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What does your robin get up to?

Posted by Miranda Hodgson on 18 Dec 2009 at 04:53 PM

Since posting the last blog, a few people have told me robin stories, short anecdotes about the robins they see in their gardens and the local area. They nearly all concern the boldness of these small birds.

A robin inspecting the greenhouse

Robins have such tiny bodies and their legs are so thin they hardly look strong enough to support them, yet they make themselves known more than almost any other garden bird. They are daring and feisty and will defend their territory to the death against intruding robins. When a potential mate arrives, it can take the resident robin a while to accept the stranger’s presence and stop chasing it away.

‘Our’ robin is a bold one; it will sit a mere couple of feet away as I dig, waiting for me to find it food. At the old garden, if the food had run out, it would sit on the greenhouse and stare in through the kitchen window until I had remedied the situation. I’ve also heard of other robins staring in through the windows when they want food and even of one who would tap on the window with its beak.


The robin at our old garden - it would look into the kitchen from here


Then there are the robins that watch you in summer, as you have your dinner in the garden, and fly down to take scraps from the edge of your plate. They seem to know they won’t be stopped and come back for more. Eventually, you can encourage them to eat out of your hand. It takes a bit of patience but isn’t meant to be especially difficult.

Hang up a coat, put down a hat, leave your boots outside for an hour and don’t be surprised to discover on your return that a robin has claimed it and already started making a nest. The above picture was sent to me by a friend who came across an old coat in some woodland and, sure enough, there was a robins’ nest in the pocket.



Robin's nest found in a coat pocket


So, what does your local robin do? Have you seen it nesting somewhere unusual? Does it come into your kitchen and get under your feet? Let’s have some more robin stories. 


BB said:

Lovely photo's Miranda. I love watching the Robin in the garden, it is such an endearing little bird.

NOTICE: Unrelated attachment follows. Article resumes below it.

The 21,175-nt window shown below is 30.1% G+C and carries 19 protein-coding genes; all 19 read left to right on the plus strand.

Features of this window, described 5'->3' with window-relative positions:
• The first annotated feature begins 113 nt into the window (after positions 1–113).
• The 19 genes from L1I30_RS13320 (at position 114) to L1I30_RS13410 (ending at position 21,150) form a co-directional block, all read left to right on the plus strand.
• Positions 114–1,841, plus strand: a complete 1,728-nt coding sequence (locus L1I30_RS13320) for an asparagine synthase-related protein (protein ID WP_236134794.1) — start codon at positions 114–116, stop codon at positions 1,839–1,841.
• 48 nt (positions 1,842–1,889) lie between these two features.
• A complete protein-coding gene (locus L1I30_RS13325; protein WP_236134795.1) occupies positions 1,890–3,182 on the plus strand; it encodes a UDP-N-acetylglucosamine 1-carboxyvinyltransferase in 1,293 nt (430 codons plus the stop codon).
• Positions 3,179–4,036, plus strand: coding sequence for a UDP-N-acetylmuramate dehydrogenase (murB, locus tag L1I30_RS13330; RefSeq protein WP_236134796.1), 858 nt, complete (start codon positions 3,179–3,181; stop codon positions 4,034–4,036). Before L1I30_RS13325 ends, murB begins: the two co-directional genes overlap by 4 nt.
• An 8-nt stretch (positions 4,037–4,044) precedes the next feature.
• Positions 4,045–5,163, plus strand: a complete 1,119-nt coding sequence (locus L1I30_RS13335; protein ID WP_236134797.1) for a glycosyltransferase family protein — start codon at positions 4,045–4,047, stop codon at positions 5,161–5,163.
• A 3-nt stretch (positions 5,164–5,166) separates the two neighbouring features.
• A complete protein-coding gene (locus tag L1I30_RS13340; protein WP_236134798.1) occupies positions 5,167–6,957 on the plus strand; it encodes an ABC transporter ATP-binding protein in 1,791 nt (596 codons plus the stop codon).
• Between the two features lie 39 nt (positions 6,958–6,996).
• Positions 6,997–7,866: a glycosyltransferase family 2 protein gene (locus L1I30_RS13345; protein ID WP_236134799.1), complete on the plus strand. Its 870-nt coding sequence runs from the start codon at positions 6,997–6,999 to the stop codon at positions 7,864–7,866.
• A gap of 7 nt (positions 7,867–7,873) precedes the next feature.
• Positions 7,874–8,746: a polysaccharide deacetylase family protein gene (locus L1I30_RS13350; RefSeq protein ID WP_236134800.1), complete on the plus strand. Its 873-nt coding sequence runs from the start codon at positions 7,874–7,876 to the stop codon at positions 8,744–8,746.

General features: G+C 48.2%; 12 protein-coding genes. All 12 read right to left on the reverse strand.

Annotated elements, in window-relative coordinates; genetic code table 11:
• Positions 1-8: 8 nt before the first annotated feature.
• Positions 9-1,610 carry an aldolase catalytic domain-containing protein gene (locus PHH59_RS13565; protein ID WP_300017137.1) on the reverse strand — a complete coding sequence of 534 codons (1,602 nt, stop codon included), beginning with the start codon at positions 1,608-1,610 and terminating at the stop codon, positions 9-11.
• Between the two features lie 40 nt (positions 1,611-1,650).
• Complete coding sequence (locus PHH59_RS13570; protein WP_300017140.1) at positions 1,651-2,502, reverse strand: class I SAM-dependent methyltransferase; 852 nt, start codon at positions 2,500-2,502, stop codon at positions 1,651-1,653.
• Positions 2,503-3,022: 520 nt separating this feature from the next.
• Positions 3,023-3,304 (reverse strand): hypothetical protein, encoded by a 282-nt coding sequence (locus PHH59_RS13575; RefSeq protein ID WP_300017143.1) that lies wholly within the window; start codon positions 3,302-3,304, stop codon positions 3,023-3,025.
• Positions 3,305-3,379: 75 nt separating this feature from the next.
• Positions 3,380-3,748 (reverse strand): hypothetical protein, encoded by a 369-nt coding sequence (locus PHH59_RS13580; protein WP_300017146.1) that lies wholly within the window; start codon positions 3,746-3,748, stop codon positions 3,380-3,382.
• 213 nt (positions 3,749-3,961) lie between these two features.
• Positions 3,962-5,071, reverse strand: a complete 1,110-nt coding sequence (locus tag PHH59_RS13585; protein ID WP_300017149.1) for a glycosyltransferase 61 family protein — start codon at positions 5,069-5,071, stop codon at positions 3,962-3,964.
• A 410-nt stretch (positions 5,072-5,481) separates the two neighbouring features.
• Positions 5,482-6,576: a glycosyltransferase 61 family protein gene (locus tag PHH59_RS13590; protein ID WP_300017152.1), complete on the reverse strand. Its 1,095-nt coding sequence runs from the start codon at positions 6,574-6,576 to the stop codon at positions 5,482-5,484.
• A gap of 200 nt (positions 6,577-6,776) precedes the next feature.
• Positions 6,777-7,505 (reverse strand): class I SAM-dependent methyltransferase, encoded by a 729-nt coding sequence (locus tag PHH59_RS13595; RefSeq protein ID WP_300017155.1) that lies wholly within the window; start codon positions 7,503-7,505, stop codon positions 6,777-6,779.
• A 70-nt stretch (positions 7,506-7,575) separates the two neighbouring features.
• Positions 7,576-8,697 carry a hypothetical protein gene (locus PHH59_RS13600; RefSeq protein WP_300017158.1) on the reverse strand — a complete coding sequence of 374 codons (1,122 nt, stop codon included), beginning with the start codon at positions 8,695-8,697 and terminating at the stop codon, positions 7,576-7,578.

on 19 Dec 2009 at 04:38 PM

EvaInNL said:

Saw a Robin yesterday at the local goat farm where it was jumping from the back of one grazing goat to the other and checking if there was anything it could eat. I tried to take pictures but it kept jumping around so I couldn't catch.

On the same farm, in the parking lot, another Robin was checking in the tire tracks of cars that were leaving if there were any insects there.

Ingenious and daring they may be but I get the feeling that they're not in to heights, I live on the 7th floor and see quite a number of birds, but never Robins, shame...

on 21 Dec 2009 at 07:53 AM

Miranda Hodgson said:

That's interesting, Eva. I wonder what your robin found on the goats? They're smart little birds, aren't they. I think the heighest manmade structure I've seen a robin on is a house roof - wonder if they will ever visit your balcony? Hope they do one day!

on 21 Dec 2009 at 03:07 PM

richardpeeej said:

Nice article and pictures Miranda, I haven't seen any robins in our garden for a few years, perhaps I should dig up some earth to see if any come there.

on 21 Dec 2009 at 08:02 PM

miranda said:

If your local robin sees you out working, Richard, it will soon come for a closer look!

on 22 Dec 2009 at 07:42 PM

Sani said:

We discovered Robin nesting in our balcony in a plant pot 3 weeks ago, I managed to snoop around and take some pictures of the eggs, 5 in total. Very Beautiful! What can I put out for them to eat, other than worms?

on 17 May 2010 at 11:54 AM

Miranda Hodgson said:

Hello Sani, if you really want to please a robin, then you can buy some live mealworms. Robins love them. Put some out a couple of times a day in a little dish (so the worms don't crawl out) and the robin start to keep a watch out for you. Mealworms are quite dry and not unpleasant to handle, though they can be quite lively when it warms up. I like to put some slices of raw potato in the box with them. They eat the potato and it might make them juicier for young birds.

Another thing I do is, if I find vine weevil grubs in a pot, I put them out for the birds and they've usually been taken within about ten minutes.  

on 19 May 2010 at 06:25 PM